REVIEW: Kate Tempest | Let Them Eat Chaos | Roundhouse
Kate Tempest performed Let Them Eat Chaos in it’s entirety – yes, start to finish without a break – at her biggest ever sold out show at The Roundhouse last weekend. And it was as grand, life changing and as full of alchemy as it sounds…
Let Them Eat Chaos as a recorded album is brilliant, but seeing this album LIVE (IN IT’S ENTIRETY in case I haven’t mentioned that enough) is a whole new experience. Kate’s voice and her poetry was meant to be heard live, as was her production.
Opening piece ‘Picture A Vacuum’ just took you into a whole new world instantly, at the phrase ‘[this city]’s name is London,’ you knew that you were about to experience something amazing.
The production drops from ‘Lionmouth Door Knocker’; synths, keys, drums, all of it, I wasn’t even sure what I was hearing exactly, it was just a huge sound all together. ‘Ketamine For Breakfast’ was definitely the highlight – the rhythm in this piece has always been my favourite, and watching this live was just intense. I never thought I’d be body jamming to a spoken word piece! Or when she yelled about the problems with digital humans in ‘Europe Is Lost,’ my favourite lyrics of the whole night being “selfies, and selfies, and selfies, And here’s me outside the palace of me!” That’s what great about all of Kate’s songs (and particularly Europe Is Lost); she points out everyday habits of all of ours and points out what is wrong and right with the world and why, painting the picture more clearly than any other artist has been able to, so bluntly juxtaposing ‘massacre’ and ‘new shoes.’ I can’t do a Kate Tempest review without mentioning Pete also, feel like I know him too well now – the protagonist in a large portion of her album in ‘Whoops,’ which also has a raving production behind it, or the emotion and force behind ‘Pictures On A Screen’ live.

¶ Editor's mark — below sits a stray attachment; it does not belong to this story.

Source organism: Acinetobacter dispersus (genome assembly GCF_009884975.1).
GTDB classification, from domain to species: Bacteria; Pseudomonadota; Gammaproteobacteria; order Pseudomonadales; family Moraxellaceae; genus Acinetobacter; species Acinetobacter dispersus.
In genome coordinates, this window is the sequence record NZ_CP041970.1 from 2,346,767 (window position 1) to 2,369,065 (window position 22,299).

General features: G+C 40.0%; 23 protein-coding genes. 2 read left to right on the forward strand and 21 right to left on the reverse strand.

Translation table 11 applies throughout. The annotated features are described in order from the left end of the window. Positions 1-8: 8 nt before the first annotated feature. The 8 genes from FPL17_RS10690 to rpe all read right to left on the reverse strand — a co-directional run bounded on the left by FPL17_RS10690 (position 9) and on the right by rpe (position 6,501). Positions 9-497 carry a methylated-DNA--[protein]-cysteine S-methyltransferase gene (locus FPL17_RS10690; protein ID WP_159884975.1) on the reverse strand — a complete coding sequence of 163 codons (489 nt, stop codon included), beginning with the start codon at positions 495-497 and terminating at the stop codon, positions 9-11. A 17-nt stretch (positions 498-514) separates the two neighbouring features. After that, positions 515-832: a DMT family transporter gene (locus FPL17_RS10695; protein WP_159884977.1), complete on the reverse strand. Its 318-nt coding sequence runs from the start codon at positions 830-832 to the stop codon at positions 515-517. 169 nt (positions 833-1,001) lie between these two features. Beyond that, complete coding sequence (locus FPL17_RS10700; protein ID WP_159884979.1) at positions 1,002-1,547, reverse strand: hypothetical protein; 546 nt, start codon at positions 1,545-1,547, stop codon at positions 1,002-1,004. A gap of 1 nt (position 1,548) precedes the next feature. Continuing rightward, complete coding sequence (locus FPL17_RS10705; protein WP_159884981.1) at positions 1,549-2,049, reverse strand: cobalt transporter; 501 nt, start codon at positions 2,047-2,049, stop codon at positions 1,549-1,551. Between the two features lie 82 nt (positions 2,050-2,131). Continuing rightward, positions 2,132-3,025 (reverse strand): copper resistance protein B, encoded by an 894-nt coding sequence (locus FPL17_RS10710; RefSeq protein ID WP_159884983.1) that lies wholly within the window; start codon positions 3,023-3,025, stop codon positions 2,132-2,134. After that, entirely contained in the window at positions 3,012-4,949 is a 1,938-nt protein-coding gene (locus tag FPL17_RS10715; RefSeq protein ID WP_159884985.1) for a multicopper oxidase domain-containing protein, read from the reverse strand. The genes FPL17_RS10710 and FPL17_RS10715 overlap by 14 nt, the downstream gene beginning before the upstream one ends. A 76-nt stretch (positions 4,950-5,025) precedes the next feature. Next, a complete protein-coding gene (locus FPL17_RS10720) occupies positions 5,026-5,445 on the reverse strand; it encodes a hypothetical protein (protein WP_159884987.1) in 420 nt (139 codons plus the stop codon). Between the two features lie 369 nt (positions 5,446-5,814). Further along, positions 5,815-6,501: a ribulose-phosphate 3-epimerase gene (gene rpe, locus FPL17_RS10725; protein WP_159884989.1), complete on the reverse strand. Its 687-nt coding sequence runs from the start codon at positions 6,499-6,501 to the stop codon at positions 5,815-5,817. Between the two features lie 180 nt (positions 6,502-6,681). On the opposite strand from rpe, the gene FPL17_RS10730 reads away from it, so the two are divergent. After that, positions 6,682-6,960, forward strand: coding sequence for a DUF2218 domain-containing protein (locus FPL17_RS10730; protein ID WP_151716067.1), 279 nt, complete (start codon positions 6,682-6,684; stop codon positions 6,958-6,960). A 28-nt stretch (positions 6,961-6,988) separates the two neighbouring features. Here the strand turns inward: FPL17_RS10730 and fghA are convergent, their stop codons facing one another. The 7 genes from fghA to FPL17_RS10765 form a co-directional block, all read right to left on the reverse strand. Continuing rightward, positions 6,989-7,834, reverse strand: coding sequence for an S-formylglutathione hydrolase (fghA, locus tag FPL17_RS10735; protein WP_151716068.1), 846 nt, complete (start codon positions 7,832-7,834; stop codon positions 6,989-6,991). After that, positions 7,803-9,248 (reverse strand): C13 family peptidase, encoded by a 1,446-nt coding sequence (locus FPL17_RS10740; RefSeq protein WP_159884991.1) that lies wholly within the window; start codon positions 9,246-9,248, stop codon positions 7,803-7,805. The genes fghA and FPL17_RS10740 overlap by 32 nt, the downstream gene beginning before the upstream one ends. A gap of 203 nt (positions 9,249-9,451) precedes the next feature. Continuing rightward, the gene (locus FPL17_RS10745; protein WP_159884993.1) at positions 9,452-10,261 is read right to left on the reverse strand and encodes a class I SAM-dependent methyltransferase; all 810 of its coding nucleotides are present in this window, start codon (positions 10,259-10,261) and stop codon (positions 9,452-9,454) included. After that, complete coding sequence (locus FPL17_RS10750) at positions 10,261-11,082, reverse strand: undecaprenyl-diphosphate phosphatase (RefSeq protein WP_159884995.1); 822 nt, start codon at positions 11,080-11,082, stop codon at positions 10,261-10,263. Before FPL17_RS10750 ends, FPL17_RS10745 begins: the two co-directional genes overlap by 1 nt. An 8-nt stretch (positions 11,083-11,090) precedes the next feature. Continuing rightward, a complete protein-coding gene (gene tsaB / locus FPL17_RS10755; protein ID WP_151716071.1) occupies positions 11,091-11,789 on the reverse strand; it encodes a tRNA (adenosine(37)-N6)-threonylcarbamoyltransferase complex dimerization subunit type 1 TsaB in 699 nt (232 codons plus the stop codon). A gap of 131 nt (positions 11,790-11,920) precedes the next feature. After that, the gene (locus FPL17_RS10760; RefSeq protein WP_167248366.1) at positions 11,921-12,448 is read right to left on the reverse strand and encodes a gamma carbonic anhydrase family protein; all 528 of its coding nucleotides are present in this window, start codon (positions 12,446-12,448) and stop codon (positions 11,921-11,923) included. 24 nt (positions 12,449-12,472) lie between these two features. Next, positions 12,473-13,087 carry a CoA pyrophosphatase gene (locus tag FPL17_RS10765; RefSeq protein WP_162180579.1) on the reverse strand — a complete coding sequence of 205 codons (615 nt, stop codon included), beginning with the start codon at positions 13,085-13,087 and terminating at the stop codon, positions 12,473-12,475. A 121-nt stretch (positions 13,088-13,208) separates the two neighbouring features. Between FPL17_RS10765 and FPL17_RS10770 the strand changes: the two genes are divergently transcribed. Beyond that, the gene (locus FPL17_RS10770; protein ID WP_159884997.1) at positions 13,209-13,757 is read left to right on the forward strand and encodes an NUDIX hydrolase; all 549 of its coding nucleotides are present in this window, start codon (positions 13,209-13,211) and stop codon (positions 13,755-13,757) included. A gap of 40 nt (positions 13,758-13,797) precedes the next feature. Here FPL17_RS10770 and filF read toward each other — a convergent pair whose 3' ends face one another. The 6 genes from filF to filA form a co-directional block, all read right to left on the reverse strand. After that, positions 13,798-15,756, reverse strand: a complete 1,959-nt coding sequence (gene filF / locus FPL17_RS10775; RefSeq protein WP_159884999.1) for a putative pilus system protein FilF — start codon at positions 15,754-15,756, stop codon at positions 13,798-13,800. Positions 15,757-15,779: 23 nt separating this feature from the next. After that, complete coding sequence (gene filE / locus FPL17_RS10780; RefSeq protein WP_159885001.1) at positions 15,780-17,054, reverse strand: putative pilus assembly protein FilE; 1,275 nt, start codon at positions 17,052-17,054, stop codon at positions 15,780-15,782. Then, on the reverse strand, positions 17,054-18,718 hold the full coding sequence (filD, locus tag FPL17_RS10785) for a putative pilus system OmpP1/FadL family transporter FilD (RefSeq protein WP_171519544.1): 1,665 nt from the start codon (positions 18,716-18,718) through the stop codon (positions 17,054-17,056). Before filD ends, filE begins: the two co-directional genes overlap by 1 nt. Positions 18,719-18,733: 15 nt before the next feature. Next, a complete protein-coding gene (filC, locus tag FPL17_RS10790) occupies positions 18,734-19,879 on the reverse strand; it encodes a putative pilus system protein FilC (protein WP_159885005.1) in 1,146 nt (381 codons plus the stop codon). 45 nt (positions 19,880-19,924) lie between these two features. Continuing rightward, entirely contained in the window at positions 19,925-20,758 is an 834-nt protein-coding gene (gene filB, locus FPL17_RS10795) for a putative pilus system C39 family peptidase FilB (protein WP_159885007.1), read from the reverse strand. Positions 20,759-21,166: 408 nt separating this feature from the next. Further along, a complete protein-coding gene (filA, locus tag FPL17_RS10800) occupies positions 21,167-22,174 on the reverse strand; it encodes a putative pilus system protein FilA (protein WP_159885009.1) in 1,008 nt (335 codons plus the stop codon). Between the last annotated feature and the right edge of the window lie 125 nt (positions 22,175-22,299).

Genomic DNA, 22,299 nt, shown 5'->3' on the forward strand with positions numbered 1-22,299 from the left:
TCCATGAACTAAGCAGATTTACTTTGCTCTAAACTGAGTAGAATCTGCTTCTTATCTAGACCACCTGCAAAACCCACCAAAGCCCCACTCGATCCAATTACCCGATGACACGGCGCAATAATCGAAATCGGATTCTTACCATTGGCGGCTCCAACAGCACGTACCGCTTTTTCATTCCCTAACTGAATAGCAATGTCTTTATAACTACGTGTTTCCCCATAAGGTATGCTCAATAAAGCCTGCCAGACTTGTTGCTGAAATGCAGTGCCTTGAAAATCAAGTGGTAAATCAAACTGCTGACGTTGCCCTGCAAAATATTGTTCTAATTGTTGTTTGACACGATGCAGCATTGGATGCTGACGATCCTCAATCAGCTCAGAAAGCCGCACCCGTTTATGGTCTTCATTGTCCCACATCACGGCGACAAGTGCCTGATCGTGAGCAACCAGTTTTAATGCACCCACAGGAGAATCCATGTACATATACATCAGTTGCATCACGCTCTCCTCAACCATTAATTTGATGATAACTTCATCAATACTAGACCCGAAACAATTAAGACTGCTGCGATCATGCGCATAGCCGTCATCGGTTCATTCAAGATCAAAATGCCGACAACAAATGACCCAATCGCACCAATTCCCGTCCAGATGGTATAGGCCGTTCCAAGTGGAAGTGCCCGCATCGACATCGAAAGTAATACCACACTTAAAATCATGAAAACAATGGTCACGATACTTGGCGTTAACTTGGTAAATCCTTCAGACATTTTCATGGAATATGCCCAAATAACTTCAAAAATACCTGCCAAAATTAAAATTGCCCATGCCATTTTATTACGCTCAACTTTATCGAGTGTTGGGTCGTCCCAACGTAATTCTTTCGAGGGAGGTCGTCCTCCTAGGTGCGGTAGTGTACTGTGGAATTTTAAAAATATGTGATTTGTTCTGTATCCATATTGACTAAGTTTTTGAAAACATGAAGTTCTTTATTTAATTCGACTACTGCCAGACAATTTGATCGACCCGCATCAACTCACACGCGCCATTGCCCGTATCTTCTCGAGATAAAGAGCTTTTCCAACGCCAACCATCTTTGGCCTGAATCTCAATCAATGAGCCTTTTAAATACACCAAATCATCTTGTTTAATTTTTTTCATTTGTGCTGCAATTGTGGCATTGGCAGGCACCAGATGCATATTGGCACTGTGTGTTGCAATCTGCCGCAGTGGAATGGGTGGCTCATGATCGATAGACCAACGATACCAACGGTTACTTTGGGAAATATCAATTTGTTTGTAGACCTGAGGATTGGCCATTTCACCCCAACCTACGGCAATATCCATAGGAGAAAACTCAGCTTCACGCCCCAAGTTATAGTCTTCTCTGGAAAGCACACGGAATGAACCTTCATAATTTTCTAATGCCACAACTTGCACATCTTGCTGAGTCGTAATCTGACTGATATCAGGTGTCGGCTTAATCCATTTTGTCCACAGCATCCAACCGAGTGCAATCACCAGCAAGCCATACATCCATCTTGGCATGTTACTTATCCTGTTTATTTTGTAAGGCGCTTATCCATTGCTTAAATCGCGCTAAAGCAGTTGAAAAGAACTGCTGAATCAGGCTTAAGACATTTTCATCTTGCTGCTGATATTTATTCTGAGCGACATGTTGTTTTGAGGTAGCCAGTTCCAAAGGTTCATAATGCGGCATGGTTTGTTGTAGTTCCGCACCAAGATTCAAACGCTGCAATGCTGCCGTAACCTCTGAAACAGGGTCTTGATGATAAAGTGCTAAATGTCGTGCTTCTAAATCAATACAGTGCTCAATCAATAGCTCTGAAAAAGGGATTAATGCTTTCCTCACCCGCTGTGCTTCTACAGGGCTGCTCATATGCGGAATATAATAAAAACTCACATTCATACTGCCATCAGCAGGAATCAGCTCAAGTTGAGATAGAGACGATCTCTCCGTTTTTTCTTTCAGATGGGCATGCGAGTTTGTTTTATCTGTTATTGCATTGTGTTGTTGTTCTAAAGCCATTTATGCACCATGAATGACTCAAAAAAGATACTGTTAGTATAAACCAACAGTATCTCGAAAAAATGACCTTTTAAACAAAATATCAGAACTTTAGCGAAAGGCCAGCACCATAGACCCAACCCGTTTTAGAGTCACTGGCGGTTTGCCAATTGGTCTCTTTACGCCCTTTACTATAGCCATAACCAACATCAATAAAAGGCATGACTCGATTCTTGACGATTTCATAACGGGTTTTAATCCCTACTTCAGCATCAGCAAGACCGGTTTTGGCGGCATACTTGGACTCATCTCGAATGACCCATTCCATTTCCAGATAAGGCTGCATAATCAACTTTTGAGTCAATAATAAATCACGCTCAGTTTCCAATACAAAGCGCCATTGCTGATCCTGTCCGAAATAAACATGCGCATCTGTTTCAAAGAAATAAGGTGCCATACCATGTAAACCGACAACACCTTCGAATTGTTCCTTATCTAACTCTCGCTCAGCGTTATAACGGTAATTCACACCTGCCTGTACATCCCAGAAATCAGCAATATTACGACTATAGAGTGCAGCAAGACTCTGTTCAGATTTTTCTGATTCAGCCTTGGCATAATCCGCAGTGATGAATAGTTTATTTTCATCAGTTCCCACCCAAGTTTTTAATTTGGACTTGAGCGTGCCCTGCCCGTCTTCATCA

I could go on and name each track on Let Them Eat Chaos and pin point my favourite points in each, but there’s no point, as when watching Let Them Eat Chaos Live, it didn’t feel like 13 tracks one after the other, but just a single, one hour piece. Which is what LTEC is really meant to be, hence the emphasis on the fact Kate performed the album ‘in it’s entirety.’ No speaking in the concert, no explanations, no introductions until the end.
There was a well deserved encore at the end, where Kate performed us a brand new track – never performed, never recorded, barely produced – she didn’t even know if she ever would record it. ‘People’s Faces’ was the name, which was just asimple piano riff repeated whilst Kate shared some more beautiful poetry with us.
What can I say other than I LOVE YOU KATE. Not only for combingin electronic music with spoken word and being the absolute master in this, not only for doing this for 15 years and still creating and sharing poetry, but also for being so unapologetically real.
I saw Kate at Rough Trade just by chance and was absolutely blown away, and was so lucky I was able to catch her again in all her glory at The Roundhouse. The best part? She works both sizes of audiences with equal impact. I didn't even take any pictures the whole night I was so engrossed... and going by how hard it is to find a picture of her live online from this tour, I take it most people didn't!
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